Anti-Police Brutality Group Sues NYPD Over J’Ouvert Records

The NYPD is being sued by a police accountability group for refusing to disclose records on the policing of last year’s J’Ouvert and West Indian American Day parades in Brooklyn. In a press release Thursday, Equality for Flatbush demanded the NYPD reveal the exact number and types of officers and resources deployed during the Labor Day weekend festivities, noting that such information has often been released by police following other large-scale deployments at events such as Occupy Wall Street and Critical Mass.

In legal papers filed Wednesday, Equality for Flatbush (E4F) claims to have observed increased police presence in Flatbush, East Flatbush, and Crown Heights during the weeks leading up to J’Ouvert and the West Indian Parade, along with an uptick in “Broken Windows”-style arrests for small quality-of-life crimes. “Those increased police actions apparently target, or at least disparately and negatively impact, people of color of Caribbean heritage,” the lawsuit claimed, noting that heightened police presence in the aforementioned neighborhoods is coinciding with gentrification and displacement of long-time residents and businesses.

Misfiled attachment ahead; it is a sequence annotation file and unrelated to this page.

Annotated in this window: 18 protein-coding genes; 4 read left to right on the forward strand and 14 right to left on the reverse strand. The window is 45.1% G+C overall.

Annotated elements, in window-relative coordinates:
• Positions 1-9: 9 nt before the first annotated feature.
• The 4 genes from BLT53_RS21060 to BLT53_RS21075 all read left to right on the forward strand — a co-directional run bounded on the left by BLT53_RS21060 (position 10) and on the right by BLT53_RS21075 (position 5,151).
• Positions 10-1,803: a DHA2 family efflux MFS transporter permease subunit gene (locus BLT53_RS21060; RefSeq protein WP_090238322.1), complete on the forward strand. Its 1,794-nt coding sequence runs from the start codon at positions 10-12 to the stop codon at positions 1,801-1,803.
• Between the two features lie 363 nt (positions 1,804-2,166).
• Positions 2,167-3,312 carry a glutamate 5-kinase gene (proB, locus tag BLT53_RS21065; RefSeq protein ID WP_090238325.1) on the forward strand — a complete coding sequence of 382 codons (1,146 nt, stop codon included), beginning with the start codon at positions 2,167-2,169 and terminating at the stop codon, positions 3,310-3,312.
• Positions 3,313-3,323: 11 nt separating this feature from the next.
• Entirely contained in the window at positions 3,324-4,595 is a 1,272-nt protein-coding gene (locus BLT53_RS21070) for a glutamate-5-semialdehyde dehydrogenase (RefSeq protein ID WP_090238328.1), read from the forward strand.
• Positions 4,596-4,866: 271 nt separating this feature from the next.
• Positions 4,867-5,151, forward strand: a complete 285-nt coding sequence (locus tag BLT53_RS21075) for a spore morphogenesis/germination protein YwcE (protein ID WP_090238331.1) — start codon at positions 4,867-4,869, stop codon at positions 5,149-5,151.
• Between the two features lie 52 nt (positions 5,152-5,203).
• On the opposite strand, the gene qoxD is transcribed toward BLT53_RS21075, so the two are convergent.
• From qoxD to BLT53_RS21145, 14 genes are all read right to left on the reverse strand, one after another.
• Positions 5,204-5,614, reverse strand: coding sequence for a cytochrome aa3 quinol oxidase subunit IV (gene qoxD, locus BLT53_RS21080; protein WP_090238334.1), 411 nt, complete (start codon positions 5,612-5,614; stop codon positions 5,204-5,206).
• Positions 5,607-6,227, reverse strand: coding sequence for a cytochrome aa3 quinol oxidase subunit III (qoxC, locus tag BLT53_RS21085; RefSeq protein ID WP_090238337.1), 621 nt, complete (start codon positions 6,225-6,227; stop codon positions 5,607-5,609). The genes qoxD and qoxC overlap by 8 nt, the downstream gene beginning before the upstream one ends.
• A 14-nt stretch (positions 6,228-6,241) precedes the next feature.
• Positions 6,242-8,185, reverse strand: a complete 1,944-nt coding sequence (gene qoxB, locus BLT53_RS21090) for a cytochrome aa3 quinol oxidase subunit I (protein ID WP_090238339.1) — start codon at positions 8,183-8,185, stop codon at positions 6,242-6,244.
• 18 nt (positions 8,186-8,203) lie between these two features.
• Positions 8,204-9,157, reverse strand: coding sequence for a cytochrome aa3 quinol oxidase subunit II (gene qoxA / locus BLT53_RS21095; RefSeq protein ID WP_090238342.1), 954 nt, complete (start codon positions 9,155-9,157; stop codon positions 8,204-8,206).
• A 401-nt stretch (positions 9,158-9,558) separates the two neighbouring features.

“We are suing so we can better hold the NYPD accountable to our communities. The NYPD is the largest and most militarized police department in the US. There have been at least 5 NYPD-related murders or shootings of East Flatbush and Flatbush residents since 2013, 2 of which just happened in the last 9 months by the same exact cop,” Imani Henry, Executive Director of E4F, said in a statement. “Crown Heights, Flatbush and East Flatbush
residents of color already experience incredible racial profiling and police harassment on a daily basis due to gentrification. The increased police occupation and checkpoints during Caribbean Day weekend just escalate the potential for more police violence and harassment within our neighborhoods.”

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Filming Cops
Filming Cops 3188 posts

Filming Cops was started in 2010 as a conglomerative blogging service documenting police abuse. The aim isn’t to demonize the natural concept of security provision as such, but to highlight specific cases of State-monopolized police brutality that are otherwise ignored by traditional media outlets.

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